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Hoosier Basketball Tradition on Line in Vote

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A plan to tamper with Indiana high school basketball's fabled traditions has split the state and put athletic officials on the hot seat.

State athletic leaders will vote this month on a proposal to crown four basketball champions each year instead of one. Such a move would end the nearly century-old tournament format in which schools, big and small, square off for the bragging rights to the title of best in the state.

Delaware, Hawaii, and Kentucky are the only other states where schools are not split into "classes" by enrollment size for interscholastic basketball competition.

Those who support dividing the Indiana tournament into class play say the move would level the playing field in a tournament that now often features embarrassingly lopsided games.

But many politicians, newspaper columnists, fans, and former high school basketball greats loudly oppose the move and have proposed putting the issue on a statewide ballot. They argue that artificially creating multiple winners cuts into the yeoman spirit of individualism that makes Indiana basketball--and the state itself--special.

Garry Donna, the publisher of Hoosier Basketball magazine, said in an interview: "Some invisible seamstress, when she wove the fabric of life in Indiana, included the thread of high school basketball and the championship tournament. This will tear that apart for an idealistic, blue-sky philosophy that doesn't work.

Other Sports Affected

The proposal, which is scheduled for a vote April 29 by the state athletic association's board of directors, would also introduce class play for soccer, baseball, softball, and volleyball.

But "nobody seems to care much about the other sports," said Bruce Whitehead, the athletic director at Crawfordsville High School.

Basketball has been king in Indiana at least since the first state high school tournament in 1911. (See Education Week, March 1, 1995.)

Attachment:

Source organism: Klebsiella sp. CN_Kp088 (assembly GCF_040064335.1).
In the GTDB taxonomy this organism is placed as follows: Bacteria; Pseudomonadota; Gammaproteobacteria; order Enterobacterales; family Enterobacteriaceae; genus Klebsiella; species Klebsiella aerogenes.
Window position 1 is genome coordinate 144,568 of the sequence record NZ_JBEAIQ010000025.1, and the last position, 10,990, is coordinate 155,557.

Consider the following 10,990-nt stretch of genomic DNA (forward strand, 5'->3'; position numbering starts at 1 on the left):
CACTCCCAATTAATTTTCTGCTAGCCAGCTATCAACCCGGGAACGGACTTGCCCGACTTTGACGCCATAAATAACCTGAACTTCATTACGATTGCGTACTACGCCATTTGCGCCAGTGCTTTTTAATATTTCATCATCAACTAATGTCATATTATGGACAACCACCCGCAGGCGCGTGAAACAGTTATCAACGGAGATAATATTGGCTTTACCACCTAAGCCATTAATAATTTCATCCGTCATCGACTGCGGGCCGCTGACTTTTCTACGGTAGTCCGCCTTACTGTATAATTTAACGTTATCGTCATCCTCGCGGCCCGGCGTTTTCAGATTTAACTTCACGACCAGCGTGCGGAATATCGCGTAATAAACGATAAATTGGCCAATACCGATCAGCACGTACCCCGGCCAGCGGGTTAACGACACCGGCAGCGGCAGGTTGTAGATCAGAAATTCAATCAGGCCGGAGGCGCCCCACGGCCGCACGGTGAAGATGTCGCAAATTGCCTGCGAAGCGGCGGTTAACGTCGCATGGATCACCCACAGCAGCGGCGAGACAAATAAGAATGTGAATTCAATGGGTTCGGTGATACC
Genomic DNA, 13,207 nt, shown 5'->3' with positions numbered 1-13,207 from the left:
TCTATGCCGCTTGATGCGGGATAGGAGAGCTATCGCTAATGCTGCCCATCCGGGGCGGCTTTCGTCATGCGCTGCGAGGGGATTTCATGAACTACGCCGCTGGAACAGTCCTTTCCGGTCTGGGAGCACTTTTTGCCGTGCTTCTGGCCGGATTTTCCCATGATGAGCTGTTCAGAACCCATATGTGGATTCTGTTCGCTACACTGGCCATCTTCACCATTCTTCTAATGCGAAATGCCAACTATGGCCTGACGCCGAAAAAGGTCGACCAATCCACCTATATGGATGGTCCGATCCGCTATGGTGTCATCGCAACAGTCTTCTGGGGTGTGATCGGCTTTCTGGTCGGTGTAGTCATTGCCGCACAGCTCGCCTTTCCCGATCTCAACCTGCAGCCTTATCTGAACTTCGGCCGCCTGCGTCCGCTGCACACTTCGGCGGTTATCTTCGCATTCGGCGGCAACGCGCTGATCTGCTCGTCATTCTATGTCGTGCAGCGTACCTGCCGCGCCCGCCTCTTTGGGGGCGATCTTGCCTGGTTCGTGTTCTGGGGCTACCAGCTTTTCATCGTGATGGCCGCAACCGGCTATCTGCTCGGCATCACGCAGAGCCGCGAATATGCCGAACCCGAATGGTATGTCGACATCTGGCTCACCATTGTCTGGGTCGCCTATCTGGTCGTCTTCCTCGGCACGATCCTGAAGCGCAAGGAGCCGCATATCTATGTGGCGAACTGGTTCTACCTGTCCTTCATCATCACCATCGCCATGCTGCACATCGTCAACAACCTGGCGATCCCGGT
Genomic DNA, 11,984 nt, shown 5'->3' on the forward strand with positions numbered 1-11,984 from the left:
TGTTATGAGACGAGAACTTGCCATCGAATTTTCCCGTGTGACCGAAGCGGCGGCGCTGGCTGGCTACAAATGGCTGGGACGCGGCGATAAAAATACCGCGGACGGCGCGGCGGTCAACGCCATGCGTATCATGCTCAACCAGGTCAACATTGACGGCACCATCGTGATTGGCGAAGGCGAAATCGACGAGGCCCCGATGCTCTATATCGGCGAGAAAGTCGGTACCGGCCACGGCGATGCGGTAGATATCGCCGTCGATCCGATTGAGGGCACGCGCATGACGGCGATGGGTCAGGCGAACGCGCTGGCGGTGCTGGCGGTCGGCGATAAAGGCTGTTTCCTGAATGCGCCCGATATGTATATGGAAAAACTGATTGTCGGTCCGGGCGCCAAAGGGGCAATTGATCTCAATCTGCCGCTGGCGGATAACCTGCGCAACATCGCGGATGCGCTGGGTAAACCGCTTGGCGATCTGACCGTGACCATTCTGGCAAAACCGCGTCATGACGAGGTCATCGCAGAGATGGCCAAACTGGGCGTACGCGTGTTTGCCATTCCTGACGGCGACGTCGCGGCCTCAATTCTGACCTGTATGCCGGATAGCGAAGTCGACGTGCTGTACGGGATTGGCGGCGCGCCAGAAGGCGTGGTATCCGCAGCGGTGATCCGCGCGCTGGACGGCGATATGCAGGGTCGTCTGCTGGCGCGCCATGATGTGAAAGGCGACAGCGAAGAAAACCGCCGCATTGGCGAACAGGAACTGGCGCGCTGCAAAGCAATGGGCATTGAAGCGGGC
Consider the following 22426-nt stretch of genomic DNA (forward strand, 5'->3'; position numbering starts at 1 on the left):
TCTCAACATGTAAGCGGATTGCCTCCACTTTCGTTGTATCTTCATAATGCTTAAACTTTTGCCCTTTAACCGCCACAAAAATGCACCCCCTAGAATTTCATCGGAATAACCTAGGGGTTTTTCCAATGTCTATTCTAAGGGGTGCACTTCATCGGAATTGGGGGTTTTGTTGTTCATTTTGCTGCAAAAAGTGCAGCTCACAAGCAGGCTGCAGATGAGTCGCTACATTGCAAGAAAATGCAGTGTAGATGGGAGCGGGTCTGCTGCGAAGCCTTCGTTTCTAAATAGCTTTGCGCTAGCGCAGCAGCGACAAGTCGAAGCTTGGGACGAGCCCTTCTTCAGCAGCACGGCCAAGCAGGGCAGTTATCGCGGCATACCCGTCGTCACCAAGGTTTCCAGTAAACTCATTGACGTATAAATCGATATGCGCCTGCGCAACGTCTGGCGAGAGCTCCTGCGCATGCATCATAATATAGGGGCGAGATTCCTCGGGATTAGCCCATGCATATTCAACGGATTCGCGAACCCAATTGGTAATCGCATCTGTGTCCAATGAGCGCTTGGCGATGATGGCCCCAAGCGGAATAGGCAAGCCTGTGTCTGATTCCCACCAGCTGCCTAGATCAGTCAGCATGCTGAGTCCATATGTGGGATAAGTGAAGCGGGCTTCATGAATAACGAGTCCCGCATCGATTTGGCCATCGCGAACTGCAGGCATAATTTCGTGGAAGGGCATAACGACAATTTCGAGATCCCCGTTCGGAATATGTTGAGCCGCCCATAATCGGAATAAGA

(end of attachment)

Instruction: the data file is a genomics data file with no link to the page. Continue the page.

The state is home to nine of the 10 largest high school gymnasiums in the country, thanks largely to a 1920s building boom touched off by communities vying to host state-championship tournament games. In 1990, more than 41,000 fans packed the Hoosier Dome in Indianapolis for the state final, nearly doubling the previous national record for attendance at a high school basketball game.

The 1986 movie "Hoosiers" was based on the state's most legendary tournament, in which the 161-student Milan High School won the 1954 title over a much larger four-time state champion, Muncie Central High School, on a buzzer-beating shot.

In recent years, however, some coaches and athletic directors have argued that the so-called Milan Miracle will never be repeated. The talent gap between teams at big and small schools is such that one school was beaten by 80 points in this year's tournament.

"You can talk all you want about the thrill and excitement of David vs. Goliath," said Blake Ress, an assistant commissioner with the Indiana High School Athletic Association. "The fact is, Goliath wins 99 times out of 100."

"Society today emphasizes that kids compete on a level playing field, and everybody feel good about the competition," said Mr. Whitehead, who chaired the association committee that recommended class play.

Officials at some small-town schools that have tasted victory in football, which the state divides into five classes, also are pushing for the change.

The Rochester High School community swelled with pride at the school's 1987 football championship, said Mark Miller, the athletic director and football coach at the 540-student school. The school competed in 2A football under a setup that goes from single A for the smallest schools to 5A for the biggest. But when the basketball team goes up against much larger schools in tournament games in nearby Warsaw, only about 200 tickets are sold locally.

"People don't want to go over there and watch us lose 29 times in 30 years," Mr. Miller said.

Critics of the proposed change argue that it sends a message to athletes that winning is more important than the competition itself.

Bobby Plump, who sank the winning shot in the Milan Miracle, has formed a group called Friends of Hoosier Hysteria. He called for a referendum on the issue before the legislature adjourned recently.

The proposal reflects "the ambition of certain self-interested coaches and administrators whose careers may be enhanced by adding additional 'championships' to round out a resume," writes Indianapolis lawyer Stephen E. Williams in the Indiana Policy Review, a magazine published by a conservative Indiana think tank.

Athletic officials supporting the change argue, however, that it would be good for the athletes.

"Public opinion is probably against us," Mr. Miller said, "but public opinion at one time was also against the automobile."

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